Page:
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Nguyen Thuy Tinh Ca says that when you have spent three years at a Vietnamese university you will know what boredom is. “It was a struggle not to fall asleep in class,” says the young woman who is now fizzing with entrepreneurial energy.
“Traditional teaching is 90 per cent theory and badly done. How far can you go with that dead learning,” she adds.
Ms Nguyen launched herself as a brand manager with L’Oréal, then Rémy Cointreau, and is now marketing manager for Porsche, after graduating from the Royal Melbourne Institute of Technology’s Ho Chi Minh City campus six years ago. The institution is the Asian hub of Melbourne-based RMIT, which is Australia’s biggest tertiary institution. It is also perhaps the nearest thing Vietnam has to an international-standard business school. Ms Nguyen is now studying for her second degree at RMIT having embarked on a masters in project management.
“Vietnam is catching up amazingly fast. Vietnamese people are obsessed with quality now. That is why so many think about studying abroad – they don’t trust the quality of education here,” Ms Nguyen says. She recalls entering with nervous delight what was billed as the first 100 per cent foreign-owned university in Asia.
“My first reaction was ‘Wow! A branded university inside Vietnam.’ The workload was a shock ... [but] it also taught me the vital management trick of being able to multitask.”
RMIT’s adventure, into a country where only a generation ago Australian ground troops fought alongside American “imperialists”, shows how a focused project can help transform the pedagogic playing field in a developing country, says Michael Mann, education consultant, former Australian ambassador to Vietnam and a former president of RMIT Vietnam.
Chuck Feeney, the Irish-American philanthropist, was reading a copy of the Vietnam News on a visit when he chanced upon mention of Royal Melbourne Institute of Technology’s attempts to set up a university in the country. Mr Feeney quickly learnt that although Melbourne was likely to get help from the International Finance Corporation and the Asian Development Bank, it urgently needed fresh working capital to be viable. Within weeks he walked through the door with a donation of $15m.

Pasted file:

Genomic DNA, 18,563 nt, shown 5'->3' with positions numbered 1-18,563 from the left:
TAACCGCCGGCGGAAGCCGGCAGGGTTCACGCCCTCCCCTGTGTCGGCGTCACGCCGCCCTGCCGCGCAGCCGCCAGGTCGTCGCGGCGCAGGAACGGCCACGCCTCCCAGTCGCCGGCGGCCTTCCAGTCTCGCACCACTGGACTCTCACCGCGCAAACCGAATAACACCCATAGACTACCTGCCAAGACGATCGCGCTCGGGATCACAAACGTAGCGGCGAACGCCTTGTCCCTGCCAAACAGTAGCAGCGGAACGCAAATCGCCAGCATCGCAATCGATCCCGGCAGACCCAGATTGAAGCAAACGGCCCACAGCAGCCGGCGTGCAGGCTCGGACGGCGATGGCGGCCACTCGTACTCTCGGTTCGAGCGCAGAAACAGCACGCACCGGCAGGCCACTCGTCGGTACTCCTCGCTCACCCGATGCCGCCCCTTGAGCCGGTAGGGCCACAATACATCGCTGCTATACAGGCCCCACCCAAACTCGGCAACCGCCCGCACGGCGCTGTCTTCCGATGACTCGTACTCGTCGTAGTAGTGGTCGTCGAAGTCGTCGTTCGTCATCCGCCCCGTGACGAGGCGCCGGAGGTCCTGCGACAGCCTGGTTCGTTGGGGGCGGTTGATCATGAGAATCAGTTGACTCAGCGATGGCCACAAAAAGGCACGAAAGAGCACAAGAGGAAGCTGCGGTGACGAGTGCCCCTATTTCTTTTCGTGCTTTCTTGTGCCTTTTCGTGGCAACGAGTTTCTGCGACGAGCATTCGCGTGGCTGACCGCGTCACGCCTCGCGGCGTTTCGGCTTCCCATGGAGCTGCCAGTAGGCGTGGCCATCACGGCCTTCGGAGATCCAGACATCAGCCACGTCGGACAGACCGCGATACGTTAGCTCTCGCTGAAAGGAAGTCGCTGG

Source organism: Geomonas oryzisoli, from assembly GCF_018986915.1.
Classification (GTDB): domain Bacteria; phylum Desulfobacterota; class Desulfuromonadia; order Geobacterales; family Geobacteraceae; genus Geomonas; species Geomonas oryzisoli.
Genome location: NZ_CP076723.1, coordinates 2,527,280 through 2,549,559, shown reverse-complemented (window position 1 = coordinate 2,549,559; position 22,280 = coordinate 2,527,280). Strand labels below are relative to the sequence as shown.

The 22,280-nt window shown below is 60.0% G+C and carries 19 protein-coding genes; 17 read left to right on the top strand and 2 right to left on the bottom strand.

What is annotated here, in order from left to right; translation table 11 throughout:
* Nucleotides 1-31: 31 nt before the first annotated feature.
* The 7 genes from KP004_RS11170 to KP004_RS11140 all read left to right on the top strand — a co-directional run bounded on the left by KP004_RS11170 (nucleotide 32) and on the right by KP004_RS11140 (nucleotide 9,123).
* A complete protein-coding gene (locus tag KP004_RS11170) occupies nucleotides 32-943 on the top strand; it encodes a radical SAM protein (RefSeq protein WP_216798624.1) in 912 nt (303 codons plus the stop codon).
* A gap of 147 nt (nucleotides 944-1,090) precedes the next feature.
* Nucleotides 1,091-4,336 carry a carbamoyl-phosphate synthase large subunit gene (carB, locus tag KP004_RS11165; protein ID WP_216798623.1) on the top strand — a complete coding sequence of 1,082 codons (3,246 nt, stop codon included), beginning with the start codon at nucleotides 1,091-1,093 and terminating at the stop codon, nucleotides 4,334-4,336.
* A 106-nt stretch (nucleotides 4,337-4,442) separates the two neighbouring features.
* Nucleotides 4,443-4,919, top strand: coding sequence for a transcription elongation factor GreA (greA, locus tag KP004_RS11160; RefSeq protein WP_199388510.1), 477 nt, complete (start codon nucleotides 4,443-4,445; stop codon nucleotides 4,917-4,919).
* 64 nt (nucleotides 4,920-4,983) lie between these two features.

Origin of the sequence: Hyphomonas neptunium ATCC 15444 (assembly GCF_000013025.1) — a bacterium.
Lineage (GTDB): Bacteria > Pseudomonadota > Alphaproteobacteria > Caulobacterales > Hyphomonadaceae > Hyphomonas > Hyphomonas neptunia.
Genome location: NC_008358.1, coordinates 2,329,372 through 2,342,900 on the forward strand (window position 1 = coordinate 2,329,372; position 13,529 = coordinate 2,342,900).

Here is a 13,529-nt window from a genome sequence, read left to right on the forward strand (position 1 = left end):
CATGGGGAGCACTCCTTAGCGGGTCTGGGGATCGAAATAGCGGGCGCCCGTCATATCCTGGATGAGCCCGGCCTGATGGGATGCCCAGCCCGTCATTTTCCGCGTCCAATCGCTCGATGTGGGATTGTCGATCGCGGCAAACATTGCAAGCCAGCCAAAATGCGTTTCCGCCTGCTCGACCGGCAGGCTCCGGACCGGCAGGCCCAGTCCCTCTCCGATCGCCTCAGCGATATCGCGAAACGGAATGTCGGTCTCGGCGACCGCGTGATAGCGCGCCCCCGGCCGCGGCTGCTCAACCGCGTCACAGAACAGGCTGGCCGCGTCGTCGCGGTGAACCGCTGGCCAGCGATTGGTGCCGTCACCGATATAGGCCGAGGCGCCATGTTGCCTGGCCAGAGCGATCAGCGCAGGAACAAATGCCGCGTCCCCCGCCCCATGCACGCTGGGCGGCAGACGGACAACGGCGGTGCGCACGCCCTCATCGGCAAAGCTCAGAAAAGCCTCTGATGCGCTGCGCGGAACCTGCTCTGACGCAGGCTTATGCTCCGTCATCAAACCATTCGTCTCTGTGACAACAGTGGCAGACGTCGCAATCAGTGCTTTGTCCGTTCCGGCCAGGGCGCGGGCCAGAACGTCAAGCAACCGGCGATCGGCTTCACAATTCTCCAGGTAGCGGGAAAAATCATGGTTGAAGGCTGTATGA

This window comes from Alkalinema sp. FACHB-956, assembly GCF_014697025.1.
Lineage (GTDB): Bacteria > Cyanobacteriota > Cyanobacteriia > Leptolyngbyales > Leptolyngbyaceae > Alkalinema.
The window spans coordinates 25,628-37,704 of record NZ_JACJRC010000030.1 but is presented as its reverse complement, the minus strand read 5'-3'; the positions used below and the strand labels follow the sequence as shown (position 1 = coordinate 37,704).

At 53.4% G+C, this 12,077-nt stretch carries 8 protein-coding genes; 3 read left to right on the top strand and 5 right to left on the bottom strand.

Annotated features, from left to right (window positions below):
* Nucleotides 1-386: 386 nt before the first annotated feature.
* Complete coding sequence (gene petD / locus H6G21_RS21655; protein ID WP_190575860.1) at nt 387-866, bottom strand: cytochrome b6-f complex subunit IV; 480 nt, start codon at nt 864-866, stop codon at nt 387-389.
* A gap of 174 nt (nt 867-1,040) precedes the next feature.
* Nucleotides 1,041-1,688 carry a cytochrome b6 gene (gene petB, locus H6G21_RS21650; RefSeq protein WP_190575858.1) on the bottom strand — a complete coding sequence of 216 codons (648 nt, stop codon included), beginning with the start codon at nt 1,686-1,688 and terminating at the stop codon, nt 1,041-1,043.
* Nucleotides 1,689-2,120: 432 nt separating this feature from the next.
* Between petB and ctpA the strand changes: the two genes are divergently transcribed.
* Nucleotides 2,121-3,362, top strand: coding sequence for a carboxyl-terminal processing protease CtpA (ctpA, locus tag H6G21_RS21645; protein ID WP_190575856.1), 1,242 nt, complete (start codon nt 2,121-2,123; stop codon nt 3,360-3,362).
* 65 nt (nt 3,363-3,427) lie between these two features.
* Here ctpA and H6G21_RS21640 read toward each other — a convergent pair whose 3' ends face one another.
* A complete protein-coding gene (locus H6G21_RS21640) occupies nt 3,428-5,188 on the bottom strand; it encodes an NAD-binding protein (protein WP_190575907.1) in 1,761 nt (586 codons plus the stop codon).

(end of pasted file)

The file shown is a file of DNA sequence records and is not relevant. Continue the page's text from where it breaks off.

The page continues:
“Chuck Feeney likes to think big. Financial support is most effective when it ... complements the interests and capabilities of the recipient. For RMIT, the timing was right because Vietnam’s education system was at an inflection point,” says Christopher Oechsli, president of The Atlantic Philanthropies and former head of its Vietnam programmes.
Mr Feeney’s generosity aside, it was a bold move by RMIT, says Chris McCahan of the IFC. “One of the biggest unknowns was how much student demand there would be for such a university. There was very little solid data on income levels and real savings rates. It was hard to know if the new university would truly be affordable to a large enough segment of the population.”
Success may not have come with a sea of profit. “We never talk about profit, we talk about surplus. We cover our costs and we invest,” says Joyce Kirk, RMIT Vietnam president. She says the standalone set-up was “unusual” because other universities entering Asia tended to take the softer option of partnership with a local institution.
“We ... produced more graduates than all the aid programmes combined and we have done it for free. It has not cost the government a single dollar ... It is a model worth repeating,” he says of his time at RMIT.